Wednesday, February 10, 2010

"The Woof of Darkness Thick"

Over the weekend, I watched Jane Campion's latest film, Bright Star. It's about the doomed love affair between Romantic poet John Keats and Fanny Brawne. It's a beautiful, tranquil film that manages to convey a sense of both the delights and hardships of early 19th century life and to make the characters seem alive and intense, rather than like paper dolls, or worse—callow actors in ruffled costumes. Keats, as you may remember from high-school English class, was one of the late Romantic poets. He was a medical student turned writer, who had no prospects and no living, and his literary endeavors were critically unacclaimed for the most part. He fell in love with the girl next door, but could not afford to marry her. Plus, he had tuberculosis, which had already killed his brother.  ("Bright Star" is one of Keats' most well regarded sonnets today; it was written for Fanny at the time that Keats was dying.) Keats was forced to move to Rome in the autumn of 1820 in order to avoid another English winter, but the Mediterranean climate did not help him, and he died in Rome, on February 23, 1821. He was twenty-five years old. I have seen the small, dark paneled room in which he lived his final months, and I visited his tombstone in the Protestant Cemetery in Rome, but until I saw this film, I had no urge, really, to revisit Keats' poetry.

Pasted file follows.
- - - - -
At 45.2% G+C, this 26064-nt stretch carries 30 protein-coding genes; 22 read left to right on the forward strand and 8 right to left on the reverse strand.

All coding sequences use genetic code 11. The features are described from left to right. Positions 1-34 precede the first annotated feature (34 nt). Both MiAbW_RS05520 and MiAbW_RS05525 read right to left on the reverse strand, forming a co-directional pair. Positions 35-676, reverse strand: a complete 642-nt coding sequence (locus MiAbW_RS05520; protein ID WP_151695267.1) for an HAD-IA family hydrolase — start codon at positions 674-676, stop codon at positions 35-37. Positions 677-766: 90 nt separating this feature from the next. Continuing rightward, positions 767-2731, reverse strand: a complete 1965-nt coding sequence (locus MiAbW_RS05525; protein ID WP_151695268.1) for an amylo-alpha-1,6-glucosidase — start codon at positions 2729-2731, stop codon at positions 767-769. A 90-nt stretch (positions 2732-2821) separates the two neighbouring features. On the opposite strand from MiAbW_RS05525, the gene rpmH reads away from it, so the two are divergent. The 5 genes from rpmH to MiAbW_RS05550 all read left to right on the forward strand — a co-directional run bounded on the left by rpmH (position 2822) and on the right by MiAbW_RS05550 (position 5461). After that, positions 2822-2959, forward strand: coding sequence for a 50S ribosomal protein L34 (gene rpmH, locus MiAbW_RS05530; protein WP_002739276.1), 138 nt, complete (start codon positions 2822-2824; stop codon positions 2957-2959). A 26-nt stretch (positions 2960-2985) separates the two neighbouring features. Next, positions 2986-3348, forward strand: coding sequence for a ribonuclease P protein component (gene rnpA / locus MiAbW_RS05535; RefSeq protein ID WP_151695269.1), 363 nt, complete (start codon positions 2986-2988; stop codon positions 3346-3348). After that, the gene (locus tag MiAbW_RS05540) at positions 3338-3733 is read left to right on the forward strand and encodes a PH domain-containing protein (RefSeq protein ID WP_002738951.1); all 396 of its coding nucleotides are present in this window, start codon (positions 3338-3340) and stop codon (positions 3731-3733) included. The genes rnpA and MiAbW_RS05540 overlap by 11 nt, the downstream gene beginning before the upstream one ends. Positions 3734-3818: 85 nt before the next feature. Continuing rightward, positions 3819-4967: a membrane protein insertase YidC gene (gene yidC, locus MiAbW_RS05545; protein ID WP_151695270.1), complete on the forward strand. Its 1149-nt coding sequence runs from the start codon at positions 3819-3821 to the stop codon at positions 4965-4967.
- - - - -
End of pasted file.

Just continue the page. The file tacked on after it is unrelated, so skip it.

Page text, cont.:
I don't care much for most of it. It strikes me as a bit gloomy and lovesick without any of the flashes of color or moments of self-reflection that Wordsworth has, or the crazy, psychedelic imagery of Coleridge or Blake. Plus, there are no dogs. No wonder Keats was so sad. Here, however, is a taste of his work:

                    The Day is Gone 
The day is gone, and all its sweets are gone!
    Sweet voice, sweet lips, soft hand, and softer breast,
Warm breath, light whisper, tender semi-tone,
    Bright eyes, accomplish'd shape, and lang'rous waist!
Faded the flower and all its budded charms,
    Faded the sight of beauty from my eyes,
Faded the shape of beauty from my arms
    Faded the voice, warmth, whiteness, paradise—
Vanished unseasonably at shut of eve,
   When the dusk holiday—or holinight
Of fragrant-curtain'd love begins to weave
    The woof of darkness thick, for hid delight;
But, as I've read love's missal through to-day,
He'll let me sleep, seeing I fast and pray.


1 comment:

  1. I'm taking this snowed-in opportunity to catch up on my duties as dedicated commenter ;

    Do you read Design*Sponge? They do a "living in" column where they are inspired by the look/feel of movies. Recently they did Bright Star:

    And today they did The Red Shoes - a personal fave.


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